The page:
Rookie Max Scherzer has been the talk of baseball since retiring 13 consecutive Astros, including seven via strikeout, with ridiculous ease in his big-league debut for the Diamondbacks on April 29.
The performance won the hard-throwing right-hander a spot in Arizona's starting rotation and helped make him the most coveted fantasy wire pick-up last weekend.
As big a splash Scherzer has made, an even greater one could be forthcoming courtesy of Dodgers farmhand Clayton Kershaw, the 2007 Sporting News Minor League Pitcher of the Year who could be another Esteban Loaiza or Hiroki Kuroda implosion away from arriving at Chavez Ravine.
Kershaw, the 11th selection in the pitching-rich 2006 draft that included Scherzer (seventh) and current big-league hurlers Luke Hochevar (first), Andrew Miller (sixth), Tim Lincecum (10th) and Joba Chamberlain (41st), is the jewel of the Dodgers' farm system and future face of the franchise.
The 6-foot-3-inch left-hander has drawn comparisons to Phillies All-Star Cole Hamels, thanks to an upper-90s fastball that's complemented by a wicked curveball that turns batters into statues.
Kershaw turned heads, most noticeably that of Dodgers Hall-of-Fame southpaw Sandy Koufax (who gave his young apprentice rave reviews), during spring training, when he allowed one earned run and eight hits in 14 innings with 19 strikeouts and only three walks -- effectively showing Dodgers manager Joe Torre he was ready whenever Torre was.
Though impressed, Torre and the Dodgers' brass weren't quite ready and assigned Kershaw, who turned 20 in March, to Double-A Jacksonville for more seasoning and with the expectation that he would join the big club at some point after the All-Star break.
Kershaw accepted his reassignment to Jacksonville without blinking and has been practically unhittable. In six starts for the Suns, Kershaw is 0-3 but with a 1.12 ERA and 1.06 WHIP, and he's allowed just 23 hits and struck out 36 while walking 11 in 32ª innings. Opponents are batting .197 against Kershaw, who hasn't allowed an earned run in his last three starts.
While Torre and general manager Ned Colletti initially didn't want to rush Kershaw to the majors, they might have no choice other than to promote him, given the recent struggles of Kuroda (1-2, 3.95 ERA, 1.44 WHIP) and Loaiza (1-2, 5.62 ERA, 1.21 WHIP) at the back of the rotation, and not knowing when or if the injured Jason Schmidt (shoulder) will ever be ready to go.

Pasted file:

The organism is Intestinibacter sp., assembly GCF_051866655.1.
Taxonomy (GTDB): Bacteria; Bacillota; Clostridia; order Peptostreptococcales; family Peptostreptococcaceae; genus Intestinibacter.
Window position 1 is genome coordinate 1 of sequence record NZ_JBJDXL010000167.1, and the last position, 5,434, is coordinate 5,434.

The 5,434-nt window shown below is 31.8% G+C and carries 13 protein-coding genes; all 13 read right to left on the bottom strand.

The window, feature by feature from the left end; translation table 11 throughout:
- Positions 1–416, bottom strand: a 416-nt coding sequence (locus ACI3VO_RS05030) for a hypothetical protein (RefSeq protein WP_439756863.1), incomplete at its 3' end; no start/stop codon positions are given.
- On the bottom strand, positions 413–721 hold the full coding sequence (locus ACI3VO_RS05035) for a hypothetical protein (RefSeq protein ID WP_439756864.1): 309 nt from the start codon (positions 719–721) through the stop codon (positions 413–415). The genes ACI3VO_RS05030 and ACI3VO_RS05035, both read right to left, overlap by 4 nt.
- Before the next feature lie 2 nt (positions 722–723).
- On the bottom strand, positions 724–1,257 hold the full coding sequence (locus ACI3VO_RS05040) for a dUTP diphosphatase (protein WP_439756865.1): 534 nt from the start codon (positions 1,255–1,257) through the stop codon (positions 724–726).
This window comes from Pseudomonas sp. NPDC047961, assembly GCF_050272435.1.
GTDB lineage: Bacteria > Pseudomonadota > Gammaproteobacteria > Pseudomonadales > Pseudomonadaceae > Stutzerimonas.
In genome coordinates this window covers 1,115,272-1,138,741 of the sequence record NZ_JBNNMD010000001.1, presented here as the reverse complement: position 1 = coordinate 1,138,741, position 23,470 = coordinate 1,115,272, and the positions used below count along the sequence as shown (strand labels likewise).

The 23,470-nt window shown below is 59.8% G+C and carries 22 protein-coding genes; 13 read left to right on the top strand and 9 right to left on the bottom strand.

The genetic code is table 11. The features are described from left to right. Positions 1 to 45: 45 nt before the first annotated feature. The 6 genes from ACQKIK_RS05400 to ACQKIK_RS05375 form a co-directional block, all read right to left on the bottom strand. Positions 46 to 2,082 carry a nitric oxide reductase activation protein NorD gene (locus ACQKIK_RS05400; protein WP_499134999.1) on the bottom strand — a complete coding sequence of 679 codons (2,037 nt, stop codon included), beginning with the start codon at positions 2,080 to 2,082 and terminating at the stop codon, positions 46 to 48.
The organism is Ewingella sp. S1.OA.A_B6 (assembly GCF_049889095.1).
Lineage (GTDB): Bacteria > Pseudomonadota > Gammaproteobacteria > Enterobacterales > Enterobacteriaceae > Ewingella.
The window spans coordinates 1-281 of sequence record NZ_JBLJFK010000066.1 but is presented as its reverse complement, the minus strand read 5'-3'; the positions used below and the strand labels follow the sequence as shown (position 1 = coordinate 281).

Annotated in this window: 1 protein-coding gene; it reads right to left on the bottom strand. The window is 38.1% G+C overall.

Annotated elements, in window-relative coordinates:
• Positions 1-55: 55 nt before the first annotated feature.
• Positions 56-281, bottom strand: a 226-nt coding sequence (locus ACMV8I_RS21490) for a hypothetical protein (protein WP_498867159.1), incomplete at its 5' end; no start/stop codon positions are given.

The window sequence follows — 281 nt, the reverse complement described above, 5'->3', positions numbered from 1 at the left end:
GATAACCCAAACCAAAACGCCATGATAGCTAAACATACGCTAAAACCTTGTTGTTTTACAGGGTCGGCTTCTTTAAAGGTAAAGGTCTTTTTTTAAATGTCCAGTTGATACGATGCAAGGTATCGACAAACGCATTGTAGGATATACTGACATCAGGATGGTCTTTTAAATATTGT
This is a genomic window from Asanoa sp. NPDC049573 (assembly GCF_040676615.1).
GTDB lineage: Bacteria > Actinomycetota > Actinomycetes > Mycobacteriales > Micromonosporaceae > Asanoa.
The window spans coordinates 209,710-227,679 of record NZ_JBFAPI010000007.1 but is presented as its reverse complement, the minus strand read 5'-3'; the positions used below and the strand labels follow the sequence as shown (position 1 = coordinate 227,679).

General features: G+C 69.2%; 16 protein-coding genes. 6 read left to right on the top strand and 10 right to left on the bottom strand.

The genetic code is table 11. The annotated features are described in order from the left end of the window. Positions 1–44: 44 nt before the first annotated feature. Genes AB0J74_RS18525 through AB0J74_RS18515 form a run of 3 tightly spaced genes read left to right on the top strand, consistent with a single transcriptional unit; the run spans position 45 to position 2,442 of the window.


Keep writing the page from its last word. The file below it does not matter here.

Kuroda, who signed a $35.3 million, three-year contract with Los Angeles in December, hasn't won in his last three starts, the most recent of which saw him retire just 10 of 22 batters Tuesday against the Mets. And Loaiza, who was to have been skipped in the rotation this week, was placed on the 15-day disabled list Wednesday because of tightness in his right shoulder blade.
Whether the Dodgers stick to the original second-half plan with their young gun or are compelled to promote him now with Loaiza down remains to be seen.
What's clear is that when Kershaw finally does get the call to come to Los Angeles, he'll be given a one-way ticket, so fantasy vultures be prepared.
ONE ISN'T THE LONELIEST NUMBER -- With Curse Killer Brandon Webb, a revitalized Jose Valverde, lights-out Jonathan Broxton and gift-from-the-gods (and the rest of my league) newcomer Greg Smith leading the charge, my pitching staff has taken off (who would have thunk it?!) and catapulted us into first place this week. Now, if I can get Manny Ramirez and David Wright to perform like Manny Ramirez and David Wright, I just might stay there for a while.
MY LINEUP -- C: The Mighty Ryan Doumit and Carlos Ruiz; 1B: Kevin Youkilis; 2B: Ian Kinsler; 3B: David Wright; SS: Bobby "DL This" Crosby; OF: Manny Ramirez, Aaron "Gamer" Rowand, Mike Cameron, Jack "Please Stay Hot" Cust and Corey "You've Got One More Week" Patterson; CI: Alex Gordon, MI: Kelly Johnson; U: Jim Thome; P: Brandon "30 Wins Here We Come" Webb, Roy Oswalt, Jonathan Papelbon, Brett Myers, Greg Smith, Jose Valverde, Hideki Okajima and Jonathan Broxton. DL: Josh Willingham.
Stu Rosenberg's fantasy sports column runs Fridays. He can be reached at email@example.com or 578-2300.